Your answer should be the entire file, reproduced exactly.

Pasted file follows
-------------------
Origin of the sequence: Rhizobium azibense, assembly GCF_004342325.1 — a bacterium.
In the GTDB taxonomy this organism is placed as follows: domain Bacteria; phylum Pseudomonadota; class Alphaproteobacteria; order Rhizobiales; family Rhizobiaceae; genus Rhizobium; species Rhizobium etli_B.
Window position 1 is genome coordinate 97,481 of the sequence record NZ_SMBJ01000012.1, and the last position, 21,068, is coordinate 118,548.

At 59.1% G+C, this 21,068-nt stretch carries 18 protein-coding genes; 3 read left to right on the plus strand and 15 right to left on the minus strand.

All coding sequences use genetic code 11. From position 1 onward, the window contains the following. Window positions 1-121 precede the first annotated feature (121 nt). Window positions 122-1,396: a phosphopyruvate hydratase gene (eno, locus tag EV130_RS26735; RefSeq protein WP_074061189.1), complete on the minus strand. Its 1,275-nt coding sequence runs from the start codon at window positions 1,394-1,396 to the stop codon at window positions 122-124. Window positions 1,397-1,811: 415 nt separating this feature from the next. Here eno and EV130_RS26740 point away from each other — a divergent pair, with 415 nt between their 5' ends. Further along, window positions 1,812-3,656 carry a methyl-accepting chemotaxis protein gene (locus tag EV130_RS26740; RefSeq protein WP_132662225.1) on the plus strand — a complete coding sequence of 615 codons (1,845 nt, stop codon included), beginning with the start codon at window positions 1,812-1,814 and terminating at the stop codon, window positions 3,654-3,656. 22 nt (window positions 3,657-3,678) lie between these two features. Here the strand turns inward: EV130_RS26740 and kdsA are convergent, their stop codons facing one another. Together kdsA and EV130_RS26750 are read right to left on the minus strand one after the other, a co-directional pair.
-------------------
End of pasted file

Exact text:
Origin of the sequence: Rhizobium azibense, assembly GCF_004342325.1 — a bacterium.
In the GTDB taxonomy this organism is placed as follows: domain Bacteria; phylum Pseudomonadota; class Alphaproteobacteria; order Rhizobiales; family Rhizobiaceae; genus Rhizobium; species Rhizobium etli_B.
Window position 1 is genome coordinate 97,481 of the sequence record NZ_SMBJ01000012.1, and the last position, 21,068, is coordinate 118,548.

At 59.1% G+C, this 21,068-nt stretch carries 18 protein-coding genes; 3 read left to right on the plus strand and 15 right to left on the minus strand.

All coding sequences use genetic code 11. From position 1 onward, the window contains the following. Window positions 1-121 precede the first annotated feature (121 nt). Window positions 122-1,396: a phosphopyruvate hydratase gene (eno, locus tag EV130_RS26735; RefSeq protein WP_074061189.1), complete on the minus strand. Its 1,275-nt coding sequence runs from the start codon at window positions 1,394-1,396 to the stop codon at window positions 122-124. Window positions 1,397-1,811: 415 nt separating this feature from the next. Here eno and EV130_RS26740 point away from each other — a divergent pair, with 415 nt between their 5' ends. Further along, window positions 1,812-3,656 carry a methyl-accepting chemotaxis protein gene (locus tag EV130_RS26740; RefSeq protein WP_132662225.1) on the plus strand — a complete coding sequence of 615 codons (1,845 nt, stop codon included), beginning with the start codon at window positions 1,812-1,814 and terminating at the stop codon, window positions 3,654-3,656. 22 nt (window positions 3,657-3,678) lie between these two features. Here the strand turns inward: EV130_RS26740 and kdsA are convergent, their stop codons facing one another. Together kdsA and EV130_RS26750 are read right to left on the minus strand one after the other, a co-directional pair.